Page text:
First in a series of twenty six volumes which collect all the strips ever published of the classic cartoon Peanuts. The exploits of Charlie Brown. Snoopy. And other classic characters.
This volume begins with an introduction by Garrison Keillor. Then follows 287 pages worth of all the Peanuts strips from 1950-1952. Although they are not individually dated as such, it does say down the bottom of the page the year and month they herald from.
You get three strips to a page. When the Sunday strips, which were full page ones, eventually appear, they have a page all to themselves.
Those used to Peanuts as it was for so many years when Schulz was in his stride will find the strips here a bit surprising by comparison. Since they herald from the start of the run, they are quite simplistic at times by comparsion. But when it began, he was learning as he went along, and it is quite fascinating to watch things slowly develop over the course of these first two years.
It begins with just four characters. Charlie Brown. Shermy. Patty. And Snoopy. Who acts like a normal dog and walks on all fours. At first it feels like a somewhat generic funny kids strip. But ever so steadily, characterisation starts to emerge. Charlie Brown gets his familiar look when the stripe appears on his shirt. Other character are introduced and become regulars.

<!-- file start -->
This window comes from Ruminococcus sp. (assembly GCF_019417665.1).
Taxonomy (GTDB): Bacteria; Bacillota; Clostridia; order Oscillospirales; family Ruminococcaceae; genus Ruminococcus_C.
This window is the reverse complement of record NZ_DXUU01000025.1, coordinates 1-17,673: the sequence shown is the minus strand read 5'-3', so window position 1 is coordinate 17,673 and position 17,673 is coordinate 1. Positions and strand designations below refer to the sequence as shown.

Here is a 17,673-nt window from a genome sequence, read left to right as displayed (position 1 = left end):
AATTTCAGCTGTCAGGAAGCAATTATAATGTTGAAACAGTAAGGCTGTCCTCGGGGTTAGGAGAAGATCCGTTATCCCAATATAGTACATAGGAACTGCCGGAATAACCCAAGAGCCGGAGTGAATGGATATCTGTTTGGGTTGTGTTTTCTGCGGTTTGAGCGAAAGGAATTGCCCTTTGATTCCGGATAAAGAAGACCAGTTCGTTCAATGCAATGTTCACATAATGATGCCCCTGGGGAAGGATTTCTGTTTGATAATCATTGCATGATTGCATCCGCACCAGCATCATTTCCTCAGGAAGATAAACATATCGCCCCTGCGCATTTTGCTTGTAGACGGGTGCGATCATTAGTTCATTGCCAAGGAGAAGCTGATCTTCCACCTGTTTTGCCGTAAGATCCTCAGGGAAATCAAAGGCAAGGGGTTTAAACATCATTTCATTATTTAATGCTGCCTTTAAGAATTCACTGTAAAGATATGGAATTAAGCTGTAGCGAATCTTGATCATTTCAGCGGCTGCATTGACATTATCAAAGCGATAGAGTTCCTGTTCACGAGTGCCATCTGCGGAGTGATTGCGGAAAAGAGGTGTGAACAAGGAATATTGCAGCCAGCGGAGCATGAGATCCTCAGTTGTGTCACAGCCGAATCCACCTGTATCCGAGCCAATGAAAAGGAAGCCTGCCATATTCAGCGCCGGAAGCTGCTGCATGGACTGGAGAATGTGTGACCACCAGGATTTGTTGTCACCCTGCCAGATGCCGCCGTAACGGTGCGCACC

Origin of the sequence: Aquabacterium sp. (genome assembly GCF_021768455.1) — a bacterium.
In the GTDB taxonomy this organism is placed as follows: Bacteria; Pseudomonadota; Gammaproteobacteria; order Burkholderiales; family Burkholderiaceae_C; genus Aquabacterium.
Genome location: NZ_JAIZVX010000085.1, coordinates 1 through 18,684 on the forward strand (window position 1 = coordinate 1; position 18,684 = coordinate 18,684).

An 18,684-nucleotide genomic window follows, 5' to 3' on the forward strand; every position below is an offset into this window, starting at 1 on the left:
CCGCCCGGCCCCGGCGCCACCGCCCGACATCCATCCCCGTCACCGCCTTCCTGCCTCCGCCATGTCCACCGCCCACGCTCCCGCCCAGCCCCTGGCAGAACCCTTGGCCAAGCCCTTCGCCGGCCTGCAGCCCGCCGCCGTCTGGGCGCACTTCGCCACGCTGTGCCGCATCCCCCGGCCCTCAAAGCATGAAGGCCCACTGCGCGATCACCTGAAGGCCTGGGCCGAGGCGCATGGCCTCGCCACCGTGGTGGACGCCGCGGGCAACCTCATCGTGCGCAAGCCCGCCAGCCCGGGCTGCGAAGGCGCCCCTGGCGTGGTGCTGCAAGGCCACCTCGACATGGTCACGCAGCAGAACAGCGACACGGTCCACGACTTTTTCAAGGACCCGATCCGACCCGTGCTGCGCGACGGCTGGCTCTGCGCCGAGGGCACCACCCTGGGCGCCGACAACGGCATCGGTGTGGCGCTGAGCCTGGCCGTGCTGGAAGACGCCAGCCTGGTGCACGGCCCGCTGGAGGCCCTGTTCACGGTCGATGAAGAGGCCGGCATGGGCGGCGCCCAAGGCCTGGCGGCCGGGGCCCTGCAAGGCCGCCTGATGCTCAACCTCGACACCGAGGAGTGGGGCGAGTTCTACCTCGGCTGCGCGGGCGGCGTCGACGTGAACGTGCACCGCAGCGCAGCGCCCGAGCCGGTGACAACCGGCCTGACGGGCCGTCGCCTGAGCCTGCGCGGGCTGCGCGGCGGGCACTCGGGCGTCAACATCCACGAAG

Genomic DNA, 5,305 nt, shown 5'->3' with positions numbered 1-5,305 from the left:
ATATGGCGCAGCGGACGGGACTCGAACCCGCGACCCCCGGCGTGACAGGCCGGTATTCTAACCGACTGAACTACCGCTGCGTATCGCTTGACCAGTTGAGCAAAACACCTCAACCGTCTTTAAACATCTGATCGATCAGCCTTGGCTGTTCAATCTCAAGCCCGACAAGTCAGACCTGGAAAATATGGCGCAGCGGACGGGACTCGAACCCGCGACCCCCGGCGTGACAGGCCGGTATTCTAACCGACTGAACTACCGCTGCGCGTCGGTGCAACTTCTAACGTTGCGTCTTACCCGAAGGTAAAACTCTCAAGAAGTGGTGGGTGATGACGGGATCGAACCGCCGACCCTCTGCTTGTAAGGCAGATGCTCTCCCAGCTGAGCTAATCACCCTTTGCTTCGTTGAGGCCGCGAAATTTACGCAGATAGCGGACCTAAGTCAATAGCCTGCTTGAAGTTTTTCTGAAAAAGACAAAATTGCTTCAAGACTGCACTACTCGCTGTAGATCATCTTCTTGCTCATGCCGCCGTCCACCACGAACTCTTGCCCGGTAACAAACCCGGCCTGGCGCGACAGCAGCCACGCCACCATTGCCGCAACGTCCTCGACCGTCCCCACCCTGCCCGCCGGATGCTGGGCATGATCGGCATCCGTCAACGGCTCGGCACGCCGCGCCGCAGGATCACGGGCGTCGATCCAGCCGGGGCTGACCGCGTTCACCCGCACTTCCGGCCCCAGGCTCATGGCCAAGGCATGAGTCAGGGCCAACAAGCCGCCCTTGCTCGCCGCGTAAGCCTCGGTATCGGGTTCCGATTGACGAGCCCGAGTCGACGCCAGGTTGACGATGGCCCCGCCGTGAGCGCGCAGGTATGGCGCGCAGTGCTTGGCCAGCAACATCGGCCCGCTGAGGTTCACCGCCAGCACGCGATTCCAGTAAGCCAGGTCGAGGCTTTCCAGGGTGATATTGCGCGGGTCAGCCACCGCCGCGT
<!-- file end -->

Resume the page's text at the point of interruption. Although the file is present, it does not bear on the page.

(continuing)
It's a way in before the first sunday page appears. The strips steadily get funnier. Snoopy does eventually get a thought balloon or two, and it's quite startling when that first happens. And the crushings disappointments that Charlie Brown always endured arrive in due course.
As a whole they're not the strongest batch of Peanuts cartoons, but it's fascinating to watch the series develop over the course of these first two years. Once you've finished it, go back and read the first ones again, and you will be startled by how much the art comes along across the course of it.
After the strips there is a fascinating feature about the life and times of Charles M. Schulz. Followed by an excellent and almost thirty page interview with him from 1987. Then there's an index to the whole volume.
Not the best of these, but perhaps four stars for the strips and five stars for the book as a whole. But all in all, an essential start to an essential collection for fans and those interested in the medium.